T-Mobile Jump Upgrade Lets Users Upgrade Any Time, Many Times

Subscribers to T-Mobile's Jump program will be able to update their tablets or smartphones whenever they want, as often as they want.

T-Mobile is making updates to Jump, its $10-a-month program that lets subscribers upgrade their devices every six months, instead of the industry standard of every two years.

T-Mobile introduced Jump in July, and not long afterward, AT&T and Verizon Wireless responded, introducing Next and Edge, respectively.

With the update, T-Mobile says customers will be able to upgrade their smartphones or tablets whenever they want, as often as they want.

"Whether you're looking to upgrade to the new iPad Air or Mini or the latest Android tablet, these devices are now included," T-Mobile Chief Marketing Officer Mike Sievert wrote in a Feb. 25 blog post. "That's not the case with AT&T or Verizon's more limited plans.

Subscribers who want to update a device can trade it in and receive a "full credit on all remaining payments on the old phone or tablet," for up to half the original cost of the device. In most cases, T-Mobile expects that users will pay little to nothing to upgrade.

"I want to emphasize that we'll pay what your device is worth," Sievert added. "If your trade-in is worth more than what we would otherwise pay under the program, then we'll credit you the difference. Not true with Verizon's Edge program."

Jump is also, said Sievert, the only upgrade plan from a major carrier to offer "virtually complete" protection for devices, covering them in instances of theft, loss, accidental damage or mechanical breakdown.

"Being way out front with our revolutionary upgrade has given us the awesome advantage of taking everything we've learned ... and rolling that forward into the program's ongoing evolution," he added.

T-Mobile Pursuing the Tablet Market

On Oct. 23, T-Mobile introduced an offer of 200MB of free data a month to anyone with a tablet that can connect to its network. That means its customers and AT&T's. The motivation for this decision, said T-Mobile CEO John Legere, was to encourage more people to connect their tablets to cellular networks, like they do their smartphones, instead of relying primarily on WiFi.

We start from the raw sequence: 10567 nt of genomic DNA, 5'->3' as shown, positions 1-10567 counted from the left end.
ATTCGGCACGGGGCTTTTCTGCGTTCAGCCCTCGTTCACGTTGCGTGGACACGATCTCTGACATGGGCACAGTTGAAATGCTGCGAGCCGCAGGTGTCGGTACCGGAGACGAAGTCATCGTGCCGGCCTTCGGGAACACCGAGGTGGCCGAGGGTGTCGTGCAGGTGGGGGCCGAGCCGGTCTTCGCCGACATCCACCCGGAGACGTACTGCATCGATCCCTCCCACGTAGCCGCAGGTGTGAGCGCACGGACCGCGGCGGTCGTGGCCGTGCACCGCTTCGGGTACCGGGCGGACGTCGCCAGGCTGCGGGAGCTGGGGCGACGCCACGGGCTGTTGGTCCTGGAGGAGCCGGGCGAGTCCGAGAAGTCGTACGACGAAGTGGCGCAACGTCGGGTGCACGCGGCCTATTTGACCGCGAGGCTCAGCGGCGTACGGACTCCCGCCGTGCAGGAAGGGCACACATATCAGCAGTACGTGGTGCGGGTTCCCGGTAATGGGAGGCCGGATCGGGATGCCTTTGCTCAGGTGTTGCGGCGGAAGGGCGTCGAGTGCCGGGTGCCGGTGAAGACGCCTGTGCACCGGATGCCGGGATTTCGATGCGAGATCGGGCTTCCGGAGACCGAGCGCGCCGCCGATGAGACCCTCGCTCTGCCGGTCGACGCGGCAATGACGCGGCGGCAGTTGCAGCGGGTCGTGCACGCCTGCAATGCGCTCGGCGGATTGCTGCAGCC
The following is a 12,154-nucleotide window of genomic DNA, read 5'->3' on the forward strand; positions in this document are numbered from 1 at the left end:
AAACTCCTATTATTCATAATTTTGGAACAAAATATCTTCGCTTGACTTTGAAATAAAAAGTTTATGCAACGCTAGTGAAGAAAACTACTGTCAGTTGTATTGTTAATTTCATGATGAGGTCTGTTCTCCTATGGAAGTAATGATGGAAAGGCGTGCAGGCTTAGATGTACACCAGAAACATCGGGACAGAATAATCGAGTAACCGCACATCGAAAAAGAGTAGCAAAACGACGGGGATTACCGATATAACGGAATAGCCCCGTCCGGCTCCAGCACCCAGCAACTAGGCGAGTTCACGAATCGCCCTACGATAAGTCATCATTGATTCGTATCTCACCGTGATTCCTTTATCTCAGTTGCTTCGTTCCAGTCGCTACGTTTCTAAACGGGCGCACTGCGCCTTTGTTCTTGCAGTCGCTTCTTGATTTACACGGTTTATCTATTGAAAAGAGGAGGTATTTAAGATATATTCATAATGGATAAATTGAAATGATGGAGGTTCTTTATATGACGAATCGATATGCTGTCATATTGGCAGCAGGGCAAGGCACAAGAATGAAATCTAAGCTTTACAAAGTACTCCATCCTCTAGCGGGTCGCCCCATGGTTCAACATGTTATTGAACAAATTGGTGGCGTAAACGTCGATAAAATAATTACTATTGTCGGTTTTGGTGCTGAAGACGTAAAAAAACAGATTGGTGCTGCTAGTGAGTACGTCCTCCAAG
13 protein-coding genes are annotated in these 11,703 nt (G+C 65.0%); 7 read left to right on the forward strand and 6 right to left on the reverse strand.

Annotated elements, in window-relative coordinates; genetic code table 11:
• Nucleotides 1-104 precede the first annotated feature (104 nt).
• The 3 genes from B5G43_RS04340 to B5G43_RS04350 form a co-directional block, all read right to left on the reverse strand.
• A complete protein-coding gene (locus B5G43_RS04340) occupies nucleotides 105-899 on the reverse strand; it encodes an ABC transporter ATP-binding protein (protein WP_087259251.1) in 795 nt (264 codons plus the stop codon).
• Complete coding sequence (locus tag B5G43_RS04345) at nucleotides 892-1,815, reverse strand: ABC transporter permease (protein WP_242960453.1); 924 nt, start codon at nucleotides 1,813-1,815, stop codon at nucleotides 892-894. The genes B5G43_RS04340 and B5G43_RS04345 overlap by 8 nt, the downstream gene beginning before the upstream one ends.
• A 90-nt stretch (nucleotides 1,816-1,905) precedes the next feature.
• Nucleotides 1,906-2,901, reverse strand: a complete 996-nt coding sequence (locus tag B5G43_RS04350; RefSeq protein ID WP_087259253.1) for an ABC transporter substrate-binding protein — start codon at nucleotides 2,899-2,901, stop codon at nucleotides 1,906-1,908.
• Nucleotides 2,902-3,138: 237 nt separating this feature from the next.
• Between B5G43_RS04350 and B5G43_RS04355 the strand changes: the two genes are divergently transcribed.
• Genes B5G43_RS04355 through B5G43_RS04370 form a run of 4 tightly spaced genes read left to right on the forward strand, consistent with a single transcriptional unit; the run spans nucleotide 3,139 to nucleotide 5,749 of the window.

The reason 90 percent of tablet buyers choose a WiFi-only model is they're nervous about the costs they'll accrue, Legere said on a phone call with the press.

"People have a fear of, 'What's going to happen if I turn this on?' Just like they do with international roaming," said Legere.

A week earlier, T-Mobile had announced that Simple Choice plan users would no longer be charged an extra cent for international text messaging or data use.

"In our true fashion, there are no strings attached," Legere added. "Starting Nov. 1, your T-Mobile tablet works out of the box. Every month you get 200MB of free data, for as long as you own your device."

During the call, T-Mobile also announced that it would also be selling tablets for no money down.

Both strategies have worked. Announcing its fourth-quarter 2013 earnings results Feb. 25, T-Mobile said that during the quarter it added 69,000 postpaid mobile broadband devices, which were primarily tablets. That compares to 5,000 units during the third quarter.

The 69,000 figure also doesn't include the people who paid $10 for a T-Mobile SIM card, to take advantage of the 200MB of free data and who otherwise aren't T-Mobile subscribers—so the figure is conservative. But those uncounted users are still very valuable to T-Mobile.

"The vast majority of people who come in [to the tablet offer], they use it as a way to check out the network," Sievert said on the call. "We expect not only to get conversion to tablets but also to get conversion to phones, because this is a great low-risk way for somebody to come out and test our network and realize that it meets all their needs."

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